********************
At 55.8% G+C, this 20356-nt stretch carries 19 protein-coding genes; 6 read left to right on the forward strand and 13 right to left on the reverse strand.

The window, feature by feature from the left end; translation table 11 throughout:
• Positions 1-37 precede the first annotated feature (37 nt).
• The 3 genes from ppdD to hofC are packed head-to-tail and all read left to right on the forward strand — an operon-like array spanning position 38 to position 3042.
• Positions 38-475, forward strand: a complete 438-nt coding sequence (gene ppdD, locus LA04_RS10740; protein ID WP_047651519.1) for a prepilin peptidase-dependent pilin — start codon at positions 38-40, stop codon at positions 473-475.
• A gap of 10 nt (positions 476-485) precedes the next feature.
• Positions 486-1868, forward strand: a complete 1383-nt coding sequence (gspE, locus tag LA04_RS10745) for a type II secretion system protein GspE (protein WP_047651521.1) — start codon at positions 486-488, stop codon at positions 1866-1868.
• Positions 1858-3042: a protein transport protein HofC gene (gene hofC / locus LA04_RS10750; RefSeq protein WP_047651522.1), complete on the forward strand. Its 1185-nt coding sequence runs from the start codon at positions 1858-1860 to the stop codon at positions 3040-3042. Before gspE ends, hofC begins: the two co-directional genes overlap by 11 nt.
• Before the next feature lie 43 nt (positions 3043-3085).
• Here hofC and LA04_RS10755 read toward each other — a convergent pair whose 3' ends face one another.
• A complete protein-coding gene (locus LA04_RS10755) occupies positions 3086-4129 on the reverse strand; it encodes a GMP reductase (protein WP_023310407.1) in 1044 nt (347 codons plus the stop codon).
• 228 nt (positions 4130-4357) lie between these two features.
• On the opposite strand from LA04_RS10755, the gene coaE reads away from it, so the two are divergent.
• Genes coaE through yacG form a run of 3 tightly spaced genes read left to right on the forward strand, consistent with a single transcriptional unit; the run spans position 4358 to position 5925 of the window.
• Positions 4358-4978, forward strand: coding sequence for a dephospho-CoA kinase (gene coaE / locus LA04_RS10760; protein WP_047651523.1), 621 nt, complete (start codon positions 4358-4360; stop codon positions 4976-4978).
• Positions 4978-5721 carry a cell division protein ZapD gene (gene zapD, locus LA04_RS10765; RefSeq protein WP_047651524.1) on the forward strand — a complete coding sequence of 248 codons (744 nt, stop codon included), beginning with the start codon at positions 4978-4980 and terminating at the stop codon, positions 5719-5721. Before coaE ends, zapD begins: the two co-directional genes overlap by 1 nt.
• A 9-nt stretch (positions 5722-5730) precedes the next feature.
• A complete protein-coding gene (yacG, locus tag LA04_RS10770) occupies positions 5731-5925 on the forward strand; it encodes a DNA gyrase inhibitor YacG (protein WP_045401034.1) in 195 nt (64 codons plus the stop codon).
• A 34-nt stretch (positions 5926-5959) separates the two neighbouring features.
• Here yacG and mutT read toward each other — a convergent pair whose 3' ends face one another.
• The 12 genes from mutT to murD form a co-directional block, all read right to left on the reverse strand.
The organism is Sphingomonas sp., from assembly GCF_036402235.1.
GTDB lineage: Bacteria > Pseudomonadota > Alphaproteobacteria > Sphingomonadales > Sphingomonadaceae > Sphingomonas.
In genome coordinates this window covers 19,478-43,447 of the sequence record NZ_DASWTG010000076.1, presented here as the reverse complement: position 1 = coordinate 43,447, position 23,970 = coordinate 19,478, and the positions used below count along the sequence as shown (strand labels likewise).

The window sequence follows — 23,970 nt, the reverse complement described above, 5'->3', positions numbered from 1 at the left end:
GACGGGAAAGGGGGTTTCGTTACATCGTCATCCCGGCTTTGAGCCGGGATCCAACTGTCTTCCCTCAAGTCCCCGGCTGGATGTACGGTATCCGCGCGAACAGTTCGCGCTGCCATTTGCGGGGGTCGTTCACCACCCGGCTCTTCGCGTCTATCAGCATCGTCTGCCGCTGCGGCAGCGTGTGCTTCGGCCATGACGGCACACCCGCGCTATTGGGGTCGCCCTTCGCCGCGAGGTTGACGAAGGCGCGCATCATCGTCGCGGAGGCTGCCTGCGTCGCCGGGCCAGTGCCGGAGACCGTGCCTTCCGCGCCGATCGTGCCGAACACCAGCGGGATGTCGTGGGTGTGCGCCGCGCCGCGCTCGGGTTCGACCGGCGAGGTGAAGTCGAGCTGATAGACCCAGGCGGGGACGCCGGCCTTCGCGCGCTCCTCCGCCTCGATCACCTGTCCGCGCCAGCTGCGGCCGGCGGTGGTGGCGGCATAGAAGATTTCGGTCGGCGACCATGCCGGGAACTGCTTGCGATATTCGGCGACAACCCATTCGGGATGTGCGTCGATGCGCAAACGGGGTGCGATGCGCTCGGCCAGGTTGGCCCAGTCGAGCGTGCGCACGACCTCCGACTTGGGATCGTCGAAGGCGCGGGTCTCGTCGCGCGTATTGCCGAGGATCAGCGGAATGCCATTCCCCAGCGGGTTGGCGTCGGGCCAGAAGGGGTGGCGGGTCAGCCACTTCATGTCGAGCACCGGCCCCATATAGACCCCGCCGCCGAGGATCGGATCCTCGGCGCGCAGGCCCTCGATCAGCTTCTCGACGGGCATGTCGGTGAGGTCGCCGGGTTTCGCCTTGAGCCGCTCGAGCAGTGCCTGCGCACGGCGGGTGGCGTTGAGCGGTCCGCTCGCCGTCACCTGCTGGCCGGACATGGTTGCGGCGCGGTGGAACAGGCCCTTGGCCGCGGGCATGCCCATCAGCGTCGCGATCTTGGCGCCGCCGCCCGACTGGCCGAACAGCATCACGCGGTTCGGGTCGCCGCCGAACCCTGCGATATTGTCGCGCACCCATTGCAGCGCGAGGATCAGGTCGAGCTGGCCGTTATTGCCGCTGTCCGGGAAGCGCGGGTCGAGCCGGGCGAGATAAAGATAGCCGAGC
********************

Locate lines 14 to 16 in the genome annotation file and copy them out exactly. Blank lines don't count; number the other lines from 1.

• Genes coaE through yacG form a run of 3 tightly spaced genes read left to right on the forward strand, consistent with a single transcriptional unit; the run spans position 4358 to position 5925 of the window.
• Positions 4358-4978, forward strand: coding sequence for a dephospho-CoA kinase (gene coaE / locus LA04_RS10760; protein WP_047651523.1), 621 nt, complete (start codon positions 4358-4360; stop codon positions 4976-4978).
• Positions 4978-5721 carry a cell division protein ZapD gene (gene zapD, locus LA04_RS10765; RefSeq protein WP_047651524.1) on the forward strand — a complete coding sequence of 248 codons (744 nt, stop codon included), beginning with the start codon at positions 4978-4980 and terminating at the stop codon, positions 5719-5721. Before coaE ends, zapD begins: the two co-directional genes overlap by 1 nt.